Facebook is (even more) problematic now. What does that mean for your marketing?

Pen scribbling out Facebook logo on phone screen

Published November 2, 2021

In the past few months, Facebook, never a stainless company to begin with, is facing incredible amounts of public scrutiny over whistleblower allegations that Facebook broke the law in regards to knowledge of the January 6th insurrection; is targeting younger users, often resulting in body image issues; and fails to adequately monitor hate speech on their platform. These are serious charges, worthy of thorough and proper investigation. And they’re potentially a problem for the millions of businesses and organizations that use Facebook every day to communicate, market, and sell to their audience. What does this mean for those organizations?

We’re a marketing company, and working with Facebook is inevitable for a good portion of our clients. Perhaps there’s a future in which that’s not a given (*cough antitrust cough*), but for now, we don’t see it immediately changing. Please note however, that we are not mind-readers, and technology and digital marketing are subject to rapid change and new regulations (which we would welcome, and you should, too–here’s why). 

However, if you’re concerned about continuing to use Facebook for your company, here are some important considerations:

  1. Assess your hard-and-fast ethical boundaries. What would be a dealbreaker violation for a tool that you use in your business? Are you applying this to other large corporate or tech/web tools you use? It gives us no satisfaction to say that trust issues, labor issues, and privacy issues are rife in many of today’s ubiquitous online business tools. Know which of these things are a dealbreaker for your organization–and which are not.  
  2. Will there be tangible consequences to leaving the platform and can your organization realistically survive that? Possibilities include:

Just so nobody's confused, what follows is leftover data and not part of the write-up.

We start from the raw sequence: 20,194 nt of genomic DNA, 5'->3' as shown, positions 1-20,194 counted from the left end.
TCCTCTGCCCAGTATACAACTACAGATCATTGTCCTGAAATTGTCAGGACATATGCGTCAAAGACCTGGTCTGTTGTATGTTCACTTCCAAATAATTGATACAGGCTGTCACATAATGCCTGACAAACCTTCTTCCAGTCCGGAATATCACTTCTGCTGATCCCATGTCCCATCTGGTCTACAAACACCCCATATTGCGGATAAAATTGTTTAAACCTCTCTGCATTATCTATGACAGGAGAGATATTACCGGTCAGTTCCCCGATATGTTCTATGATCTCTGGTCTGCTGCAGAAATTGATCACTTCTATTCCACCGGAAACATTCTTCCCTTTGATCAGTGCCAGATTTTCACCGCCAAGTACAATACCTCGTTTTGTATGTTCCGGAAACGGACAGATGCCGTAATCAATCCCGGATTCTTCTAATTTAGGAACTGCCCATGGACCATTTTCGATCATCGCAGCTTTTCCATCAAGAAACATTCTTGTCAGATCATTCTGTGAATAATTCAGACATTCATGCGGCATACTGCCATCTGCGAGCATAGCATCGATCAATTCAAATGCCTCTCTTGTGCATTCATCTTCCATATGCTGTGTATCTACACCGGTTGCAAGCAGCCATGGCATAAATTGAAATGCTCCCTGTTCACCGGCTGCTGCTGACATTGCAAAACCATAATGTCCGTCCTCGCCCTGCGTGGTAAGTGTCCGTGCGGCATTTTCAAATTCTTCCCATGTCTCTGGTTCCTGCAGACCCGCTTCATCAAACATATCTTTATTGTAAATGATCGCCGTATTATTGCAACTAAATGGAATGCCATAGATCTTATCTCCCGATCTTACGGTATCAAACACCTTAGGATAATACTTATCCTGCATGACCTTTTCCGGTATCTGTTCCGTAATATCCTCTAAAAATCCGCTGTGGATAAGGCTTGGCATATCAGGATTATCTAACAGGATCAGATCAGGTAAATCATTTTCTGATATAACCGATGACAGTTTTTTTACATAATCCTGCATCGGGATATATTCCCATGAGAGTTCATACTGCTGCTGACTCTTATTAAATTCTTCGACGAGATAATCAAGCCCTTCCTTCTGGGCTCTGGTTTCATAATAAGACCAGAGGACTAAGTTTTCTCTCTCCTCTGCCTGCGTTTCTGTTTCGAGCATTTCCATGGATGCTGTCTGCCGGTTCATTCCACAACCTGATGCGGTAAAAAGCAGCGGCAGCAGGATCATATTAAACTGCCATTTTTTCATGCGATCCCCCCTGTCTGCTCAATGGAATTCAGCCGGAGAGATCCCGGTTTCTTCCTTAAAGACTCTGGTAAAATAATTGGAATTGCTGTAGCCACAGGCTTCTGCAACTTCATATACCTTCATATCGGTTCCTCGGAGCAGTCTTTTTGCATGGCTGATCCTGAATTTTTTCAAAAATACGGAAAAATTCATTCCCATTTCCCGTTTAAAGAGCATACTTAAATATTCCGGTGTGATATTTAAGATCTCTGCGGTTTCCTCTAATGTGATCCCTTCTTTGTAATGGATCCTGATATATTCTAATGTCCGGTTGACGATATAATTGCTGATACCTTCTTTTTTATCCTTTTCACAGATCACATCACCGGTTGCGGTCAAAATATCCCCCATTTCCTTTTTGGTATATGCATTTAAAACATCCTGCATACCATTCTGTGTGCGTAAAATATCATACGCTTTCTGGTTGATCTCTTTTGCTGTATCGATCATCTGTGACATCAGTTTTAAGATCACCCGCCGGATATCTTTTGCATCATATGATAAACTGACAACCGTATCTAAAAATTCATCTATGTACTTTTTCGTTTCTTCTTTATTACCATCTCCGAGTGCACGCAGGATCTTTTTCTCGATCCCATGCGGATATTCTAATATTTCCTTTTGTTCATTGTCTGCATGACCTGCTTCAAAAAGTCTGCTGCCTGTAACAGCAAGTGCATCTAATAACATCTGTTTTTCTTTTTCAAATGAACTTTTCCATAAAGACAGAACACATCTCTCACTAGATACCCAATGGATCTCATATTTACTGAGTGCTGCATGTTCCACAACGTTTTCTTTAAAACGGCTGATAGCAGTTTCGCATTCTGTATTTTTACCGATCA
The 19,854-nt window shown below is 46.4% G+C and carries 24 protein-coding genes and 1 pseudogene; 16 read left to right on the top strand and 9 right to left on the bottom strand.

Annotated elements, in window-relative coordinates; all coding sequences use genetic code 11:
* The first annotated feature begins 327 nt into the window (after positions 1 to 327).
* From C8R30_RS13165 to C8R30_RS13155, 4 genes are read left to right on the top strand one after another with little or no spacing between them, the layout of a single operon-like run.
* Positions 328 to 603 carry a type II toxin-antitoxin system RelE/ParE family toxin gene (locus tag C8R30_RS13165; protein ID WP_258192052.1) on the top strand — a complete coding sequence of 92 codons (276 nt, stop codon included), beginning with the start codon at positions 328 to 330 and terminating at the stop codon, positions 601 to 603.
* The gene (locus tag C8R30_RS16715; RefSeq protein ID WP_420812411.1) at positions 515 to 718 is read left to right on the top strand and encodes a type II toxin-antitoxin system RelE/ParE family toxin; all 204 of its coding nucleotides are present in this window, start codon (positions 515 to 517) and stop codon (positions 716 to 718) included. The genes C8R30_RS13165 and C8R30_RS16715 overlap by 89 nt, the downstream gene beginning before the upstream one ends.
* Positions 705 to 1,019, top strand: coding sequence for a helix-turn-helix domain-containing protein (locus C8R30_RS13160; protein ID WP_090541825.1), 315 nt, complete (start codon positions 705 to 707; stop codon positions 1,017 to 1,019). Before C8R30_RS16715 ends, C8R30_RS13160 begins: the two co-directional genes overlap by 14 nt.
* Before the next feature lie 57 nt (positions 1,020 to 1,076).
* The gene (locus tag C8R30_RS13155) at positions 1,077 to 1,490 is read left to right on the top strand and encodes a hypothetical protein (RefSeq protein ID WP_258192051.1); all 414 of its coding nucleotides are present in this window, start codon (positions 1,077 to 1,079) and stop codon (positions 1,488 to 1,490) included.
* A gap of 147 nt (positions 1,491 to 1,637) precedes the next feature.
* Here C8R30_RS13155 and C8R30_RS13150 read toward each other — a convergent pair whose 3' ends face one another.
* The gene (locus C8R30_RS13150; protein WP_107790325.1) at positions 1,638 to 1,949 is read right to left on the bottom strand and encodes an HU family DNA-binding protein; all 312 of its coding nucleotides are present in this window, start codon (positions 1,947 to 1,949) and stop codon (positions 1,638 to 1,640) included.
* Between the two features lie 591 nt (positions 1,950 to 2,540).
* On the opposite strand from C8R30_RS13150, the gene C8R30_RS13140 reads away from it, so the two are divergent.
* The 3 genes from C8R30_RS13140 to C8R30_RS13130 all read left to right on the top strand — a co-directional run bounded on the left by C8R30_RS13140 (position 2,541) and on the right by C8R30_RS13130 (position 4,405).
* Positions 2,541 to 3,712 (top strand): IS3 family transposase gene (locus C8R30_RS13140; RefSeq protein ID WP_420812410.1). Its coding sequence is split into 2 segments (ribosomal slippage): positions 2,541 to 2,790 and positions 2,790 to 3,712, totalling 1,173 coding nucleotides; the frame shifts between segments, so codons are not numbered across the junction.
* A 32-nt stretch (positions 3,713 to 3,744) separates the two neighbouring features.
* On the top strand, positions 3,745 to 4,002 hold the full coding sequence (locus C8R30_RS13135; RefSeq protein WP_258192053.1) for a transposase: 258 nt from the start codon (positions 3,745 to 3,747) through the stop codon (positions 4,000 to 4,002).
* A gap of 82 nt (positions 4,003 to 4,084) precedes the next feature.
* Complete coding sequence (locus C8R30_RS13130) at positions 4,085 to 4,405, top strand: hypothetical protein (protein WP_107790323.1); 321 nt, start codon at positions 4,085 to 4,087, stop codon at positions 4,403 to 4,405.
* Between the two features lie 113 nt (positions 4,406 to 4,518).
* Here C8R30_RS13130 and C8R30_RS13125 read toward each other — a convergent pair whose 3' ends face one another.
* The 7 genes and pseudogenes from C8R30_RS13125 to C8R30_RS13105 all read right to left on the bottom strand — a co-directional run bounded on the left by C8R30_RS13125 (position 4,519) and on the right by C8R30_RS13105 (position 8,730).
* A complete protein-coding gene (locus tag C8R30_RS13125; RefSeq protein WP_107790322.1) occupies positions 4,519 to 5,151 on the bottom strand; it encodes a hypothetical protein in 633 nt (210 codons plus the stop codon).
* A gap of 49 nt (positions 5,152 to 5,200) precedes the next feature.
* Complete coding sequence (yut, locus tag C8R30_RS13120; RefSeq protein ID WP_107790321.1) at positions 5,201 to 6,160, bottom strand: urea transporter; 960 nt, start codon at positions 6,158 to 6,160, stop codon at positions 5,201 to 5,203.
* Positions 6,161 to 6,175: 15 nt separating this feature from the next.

1. Loss of a curated follower base
    2. Inability to easily move your followers/fans to another platform
    3. Loss of leads and/or revenue while shifting your audience to another platform or tool
    4. Inability to run effective digital ads within your budget if you’re not using Facebook’s ad platform.
    5. Needing training and/or strategic support for your marketing staff to shift to a new platform or tool, and adapting your existing content strategy to the new strategy
  3. Alternatively, are there consequences for your organization if you stay on the platform? Could it contribute to image or trust issues with your audience or clients, and how would you navigate that?
  4. Is there a platform that offers you comparable or better reach/engagement? B2B companies would be well served by increasing their LinkedIn focus, while consumer retail can find a lot of opportunities with Pinterest or even TikTok.
  5. Are you considering leaving Facebook but keeping Instagram? We hate to be the ones to break it to you, but they’re owned by the same company. If you’re keeping Instagram, you are functionally keeping Facebook in your business.

The sobering truth is that Facebook is a (or the) major platform of today, and for many smaller businesses and organizations, the impact and reach of that platform is not easily replicated elsewhere in their digital marketing. Know your risks, stay informed, and make the best decision you can with the information you have right now.

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